Rick Stein's Chicken Fricassée with Morels
For me, chicken with morels is as irresistible on a menu as turbot with hollandaise sauce. These days, I suppose people frown on a savoury dish with lots of cream in it, but the French invented this way of cooking and there is something so luscious and comforting about a beautiful free-range chicken cooked with a cream and wine sauce with the smoky flavour of dried morels. For me, this dish seems to be the very heart of French cuisine. It also happens to be a wonderful partner to a nice white Burgundy. There are variations of this dish. Traditionally it was made with poulet de Bresse and Savagnin, the Jura wine that has a slight sherry-like flavour. My preference is for Noilly Prat but sherry would be a good substitute. I don’t think that sharper wines like Sauvignon or Riesling work because the cream element is crème fraiche and there is too much acidity in those wines.
|4||boneless chicken breasts, skin on|
|1||banana shallot, finely chopped|
|100ml||Noilly Prat (or dry sherry)|
|300g||full-fat crème fraiche|
|salt and black pepper|
Soak the morels in the tepid water for about 15 minutes, then drain them in a fine sieve over a bowl. Strain the liquid and reserve 75ml for the sauce. Rinse the morels under cold running water to remove any debris and dry them on kitchen paper. Cut them in half lengthways.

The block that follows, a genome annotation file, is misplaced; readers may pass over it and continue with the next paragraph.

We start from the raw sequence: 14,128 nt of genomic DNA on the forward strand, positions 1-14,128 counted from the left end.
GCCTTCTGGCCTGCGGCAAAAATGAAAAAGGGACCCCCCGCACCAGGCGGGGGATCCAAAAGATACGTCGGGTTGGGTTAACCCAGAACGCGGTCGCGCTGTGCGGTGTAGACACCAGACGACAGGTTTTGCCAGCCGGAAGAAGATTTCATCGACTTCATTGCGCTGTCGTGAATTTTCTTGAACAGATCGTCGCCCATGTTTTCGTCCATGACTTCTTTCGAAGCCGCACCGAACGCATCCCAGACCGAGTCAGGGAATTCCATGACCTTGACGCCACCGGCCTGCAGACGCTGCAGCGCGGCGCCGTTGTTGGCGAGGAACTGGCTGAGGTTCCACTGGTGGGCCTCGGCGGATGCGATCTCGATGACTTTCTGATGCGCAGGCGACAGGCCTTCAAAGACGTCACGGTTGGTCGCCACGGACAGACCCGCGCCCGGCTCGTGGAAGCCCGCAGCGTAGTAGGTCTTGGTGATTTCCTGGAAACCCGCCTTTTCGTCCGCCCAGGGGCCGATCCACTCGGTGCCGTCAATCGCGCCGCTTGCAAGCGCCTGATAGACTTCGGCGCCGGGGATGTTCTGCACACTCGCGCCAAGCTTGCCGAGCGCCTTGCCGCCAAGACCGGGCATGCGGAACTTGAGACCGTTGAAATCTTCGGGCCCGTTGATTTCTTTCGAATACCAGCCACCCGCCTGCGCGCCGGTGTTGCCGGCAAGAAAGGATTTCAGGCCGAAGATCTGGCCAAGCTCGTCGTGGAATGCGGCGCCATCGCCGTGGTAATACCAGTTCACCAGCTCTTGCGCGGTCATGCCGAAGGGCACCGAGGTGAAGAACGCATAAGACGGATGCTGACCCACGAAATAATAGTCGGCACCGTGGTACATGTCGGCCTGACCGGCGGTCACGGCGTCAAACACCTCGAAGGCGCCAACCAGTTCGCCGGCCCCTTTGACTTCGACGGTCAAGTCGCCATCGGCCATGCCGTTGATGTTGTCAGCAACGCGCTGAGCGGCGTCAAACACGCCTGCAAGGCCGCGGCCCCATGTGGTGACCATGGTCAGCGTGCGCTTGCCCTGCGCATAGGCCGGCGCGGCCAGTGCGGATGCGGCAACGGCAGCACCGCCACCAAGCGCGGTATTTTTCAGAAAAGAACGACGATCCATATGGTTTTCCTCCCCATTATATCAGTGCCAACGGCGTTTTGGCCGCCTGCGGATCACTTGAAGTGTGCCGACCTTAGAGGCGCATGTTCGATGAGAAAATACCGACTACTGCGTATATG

Melt half of the butter in a large sauté pan or frying pan. Fry the chicken, skin-side down, for 2–3 minutes until light golden brown, then turn them over and repeat on the other side. Take the chicken out of the pan and set aside.
Add the remaining butter to the pan. Fry the shallot over a medium heat until softened, then add the morels and chestnut mushrooms and fry for a few minutes. Add the Noilly Prat or sherry, the morel soaking liquid and chicken stock, bring to the boil, then turn the heat down and simmer for 2–3 minutes.
Add the crème fraiche and stir, then put the chicken back in the pan, along with any juices that have seeped out. Cover the pan and cook the chicken over a medium heat for about 8 minutes or until it is cooked through. Season with salt and plenty of black pepper and serve immediately with pilaf rice (page 303 of Rick Stein's Secret France) or potatoes.